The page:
Windows 8 Sign-In With A Windows Live ID
One of the new features that Microsoft has added to Windows 8 is the ability to sign-in with a Windows Live ID instead of a local user account. One first start of the operating system you are asked to create an account. You can select to create a local account or use an existing or new Windows Live ID to do so. Some users may wonder what the benefits are of signing in with a Live ID instead of a local account. (To be precise, you associate a Windows Live ID with a local account)
The core benefit is that some data gets synchronized with the cloud. This includes common Windows settings, Metro style app settings and sessions, saved sign-in credentials for apps and websites, and automatic sign in to all apps and services that are powered by Windows Live. Settings include the lock screen picture, desktop wallpaper, user tiles, favorites and the history, Windows Explorer settings, mouse settings and many other settings that are stored in the cloud.
When you buy a Windows 8 PC and set up your user account for the first time, you can optionally choose to create an account that is associated to a Windows Live ID. You can either use an existing ID or create a new one. If you choose to create a new one, you can use any email address you want as your new ID, and then create your unique password. For example, you can use firstname.lastname@example.org or you can use email@example.com. You just need to identify an email address that you want to have associated with the Windows Live ID service, and provide a unique password. Of course, you can also continue to use local Windows accounts as you always have and obviously, domain-administered accounts work as they always have as well.
You can configure the types of data that you want synchronized when using a Windows Live ID to sign in.
- Personalize - colors, backgrounds and lock screen
- Themes - background image, sounds, and more on the desktop
- Ease of access - speech recognition, magnifier, on-screen keyboard and narrator
- Language preferences - keyboards, other input methods, display language, and more.
- Apps - certain settings in your apps
- Web browser - Internet settings like history, bookmarks and favorites
- Other stuff - taskbar, Windows Explorer and search, HomeGroup, mouse and your account picture
- Some passwords - for apps, websites and networks
You find the options in the Control Panel. Click on Sync PC Settings to enable or disable specific features.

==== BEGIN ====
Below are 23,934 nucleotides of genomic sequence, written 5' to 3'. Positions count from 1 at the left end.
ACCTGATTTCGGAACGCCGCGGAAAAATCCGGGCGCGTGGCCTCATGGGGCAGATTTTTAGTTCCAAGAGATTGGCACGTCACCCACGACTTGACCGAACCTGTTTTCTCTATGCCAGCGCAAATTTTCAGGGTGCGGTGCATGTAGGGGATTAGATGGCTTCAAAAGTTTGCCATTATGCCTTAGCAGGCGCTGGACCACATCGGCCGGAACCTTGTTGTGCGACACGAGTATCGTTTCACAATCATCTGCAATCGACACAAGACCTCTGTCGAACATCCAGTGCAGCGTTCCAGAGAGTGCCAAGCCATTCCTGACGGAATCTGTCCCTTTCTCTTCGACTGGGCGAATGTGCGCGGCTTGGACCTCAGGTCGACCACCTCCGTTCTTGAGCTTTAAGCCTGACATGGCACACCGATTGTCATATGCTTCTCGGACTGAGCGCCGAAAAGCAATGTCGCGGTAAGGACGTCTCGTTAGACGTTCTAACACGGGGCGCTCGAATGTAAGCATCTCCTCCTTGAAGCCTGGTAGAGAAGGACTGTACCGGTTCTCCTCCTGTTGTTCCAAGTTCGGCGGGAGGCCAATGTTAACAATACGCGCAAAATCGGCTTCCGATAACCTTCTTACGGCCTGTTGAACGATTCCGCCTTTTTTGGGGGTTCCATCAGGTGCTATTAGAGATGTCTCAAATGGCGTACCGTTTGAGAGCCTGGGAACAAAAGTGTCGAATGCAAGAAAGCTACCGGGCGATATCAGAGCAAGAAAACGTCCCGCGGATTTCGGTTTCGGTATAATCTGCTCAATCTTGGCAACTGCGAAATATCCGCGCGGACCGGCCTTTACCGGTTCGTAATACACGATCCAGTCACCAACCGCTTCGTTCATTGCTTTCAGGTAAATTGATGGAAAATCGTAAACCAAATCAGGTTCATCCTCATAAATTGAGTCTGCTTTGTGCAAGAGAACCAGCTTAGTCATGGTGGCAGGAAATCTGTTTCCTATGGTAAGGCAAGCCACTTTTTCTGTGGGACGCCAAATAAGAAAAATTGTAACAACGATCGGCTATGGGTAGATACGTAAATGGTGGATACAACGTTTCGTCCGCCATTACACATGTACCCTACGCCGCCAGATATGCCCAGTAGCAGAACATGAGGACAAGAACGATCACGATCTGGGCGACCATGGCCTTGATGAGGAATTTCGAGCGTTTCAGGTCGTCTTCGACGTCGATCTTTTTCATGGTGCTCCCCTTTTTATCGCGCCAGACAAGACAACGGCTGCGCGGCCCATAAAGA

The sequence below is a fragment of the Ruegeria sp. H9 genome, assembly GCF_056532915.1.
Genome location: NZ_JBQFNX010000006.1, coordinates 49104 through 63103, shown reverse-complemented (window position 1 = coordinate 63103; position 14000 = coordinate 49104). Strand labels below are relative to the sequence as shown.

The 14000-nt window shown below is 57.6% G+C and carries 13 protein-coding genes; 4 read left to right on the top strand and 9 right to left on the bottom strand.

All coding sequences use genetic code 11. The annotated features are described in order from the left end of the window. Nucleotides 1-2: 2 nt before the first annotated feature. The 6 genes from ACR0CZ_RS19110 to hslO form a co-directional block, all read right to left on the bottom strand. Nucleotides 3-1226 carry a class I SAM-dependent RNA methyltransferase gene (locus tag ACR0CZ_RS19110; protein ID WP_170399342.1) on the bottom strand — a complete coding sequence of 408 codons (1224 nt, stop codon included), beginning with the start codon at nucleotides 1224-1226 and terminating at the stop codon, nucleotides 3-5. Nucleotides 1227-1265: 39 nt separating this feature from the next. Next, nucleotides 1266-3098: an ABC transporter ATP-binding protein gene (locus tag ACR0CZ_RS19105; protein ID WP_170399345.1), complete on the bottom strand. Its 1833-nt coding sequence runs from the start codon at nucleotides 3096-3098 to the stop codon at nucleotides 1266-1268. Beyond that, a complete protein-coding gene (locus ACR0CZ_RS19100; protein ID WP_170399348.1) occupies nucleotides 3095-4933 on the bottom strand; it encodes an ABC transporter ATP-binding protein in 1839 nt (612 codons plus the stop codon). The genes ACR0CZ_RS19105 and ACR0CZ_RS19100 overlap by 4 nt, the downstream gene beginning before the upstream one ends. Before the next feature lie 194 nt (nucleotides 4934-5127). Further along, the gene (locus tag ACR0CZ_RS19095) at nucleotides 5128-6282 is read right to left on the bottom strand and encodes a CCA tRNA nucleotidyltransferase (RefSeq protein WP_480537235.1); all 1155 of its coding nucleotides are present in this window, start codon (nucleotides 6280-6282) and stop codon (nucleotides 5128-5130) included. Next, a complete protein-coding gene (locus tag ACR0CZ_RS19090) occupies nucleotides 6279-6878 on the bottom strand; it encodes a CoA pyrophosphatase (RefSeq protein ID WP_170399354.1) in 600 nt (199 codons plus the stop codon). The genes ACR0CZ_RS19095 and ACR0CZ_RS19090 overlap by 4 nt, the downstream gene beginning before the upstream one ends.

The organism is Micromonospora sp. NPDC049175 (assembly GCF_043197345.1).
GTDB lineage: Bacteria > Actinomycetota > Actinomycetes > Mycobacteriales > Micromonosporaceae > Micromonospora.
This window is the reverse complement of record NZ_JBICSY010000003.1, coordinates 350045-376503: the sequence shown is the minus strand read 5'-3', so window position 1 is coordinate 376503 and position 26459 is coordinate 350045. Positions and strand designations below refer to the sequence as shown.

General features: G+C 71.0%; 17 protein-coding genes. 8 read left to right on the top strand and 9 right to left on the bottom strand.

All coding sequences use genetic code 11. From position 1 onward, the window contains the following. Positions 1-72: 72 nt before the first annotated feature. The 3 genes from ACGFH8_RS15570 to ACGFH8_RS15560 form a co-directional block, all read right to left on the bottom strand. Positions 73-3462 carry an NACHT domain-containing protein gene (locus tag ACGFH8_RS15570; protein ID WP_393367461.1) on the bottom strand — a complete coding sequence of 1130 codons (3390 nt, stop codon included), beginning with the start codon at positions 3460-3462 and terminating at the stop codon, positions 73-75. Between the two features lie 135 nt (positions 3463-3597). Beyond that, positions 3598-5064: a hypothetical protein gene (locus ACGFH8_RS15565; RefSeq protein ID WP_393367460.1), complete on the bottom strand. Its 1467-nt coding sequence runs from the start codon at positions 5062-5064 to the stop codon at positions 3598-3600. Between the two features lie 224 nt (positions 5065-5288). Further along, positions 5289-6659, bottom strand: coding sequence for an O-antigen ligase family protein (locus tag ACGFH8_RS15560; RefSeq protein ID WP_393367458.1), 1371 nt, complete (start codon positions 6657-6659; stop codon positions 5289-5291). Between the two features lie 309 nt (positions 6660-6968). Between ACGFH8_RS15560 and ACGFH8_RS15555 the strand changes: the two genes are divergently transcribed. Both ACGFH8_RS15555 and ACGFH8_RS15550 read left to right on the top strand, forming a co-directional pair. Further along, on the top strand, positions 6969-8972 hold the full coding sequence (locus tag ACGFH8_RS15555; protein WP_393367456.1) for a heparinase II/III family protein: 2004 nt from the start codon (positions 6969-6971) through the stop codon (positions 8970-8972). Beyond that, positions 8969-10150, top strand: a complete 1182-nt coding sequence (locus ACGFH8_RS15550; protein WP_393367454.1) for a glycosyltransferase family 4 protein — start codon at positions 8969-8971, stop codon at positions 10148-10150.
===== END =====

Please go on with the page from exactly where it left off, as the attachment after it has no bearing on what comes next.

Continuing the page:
There is one restriction in place that can be of importance if your computer system has a monitor that runs a resolution larger than 1920x1200. Windows will automatically compress and resize background images that are larger than 2 Megabytes to 1920x1200.
With cloud syncing, privacy and security becomes even more important. Microsoft has implemented safeguards to protect the Windows Live account from unauthorized access. This includes having to select a strong password and a secondary proof of identity which can be a secondary email address or phone number among other options. The proof of identity is used to establish trust and enable all synchronizing options (like passwords).
Weâ€™ve taken measures to safeguard the ID and password you use to sign in to Windows. We do this in a couple ways. First, we will require a strong password (and you canâ€™t leave password blank). Next, weâ€™ll collect a secondary proof of your identity. This will allow us to establish â€œtrustâ€ with specific PCs that you use frequently or own. This in turn will also enable more secure syncing of private data like passwords. Collecting the secondary proof of your identity also helps make account recovery easier and more secure. Examples of secondary proofs are alternative email addresses, mobile phone numbers, and questions with secret answersâ€”something that generally only you will know.
Another benefit of using a Windows Live password to log in to Windows is the ability to go to the Windows Live website to reset the user account password.
Synchronizing data with the cloud makes sense from a usability perspective, but only if the user works on multiple Windows 8 machines. Single-computer users do get a few benefits, like the ability to reset the password online or the ability to sync settings after reinstalling the operating system. It remains to be seen if this is enough for using a Windows Live ID to sign in to Windows. What's your take on this new option? You can read more about it on the Building Windows 8 blog.
Update: We have published a guide that explains how you can sign in automatically on Windows 8Advertisement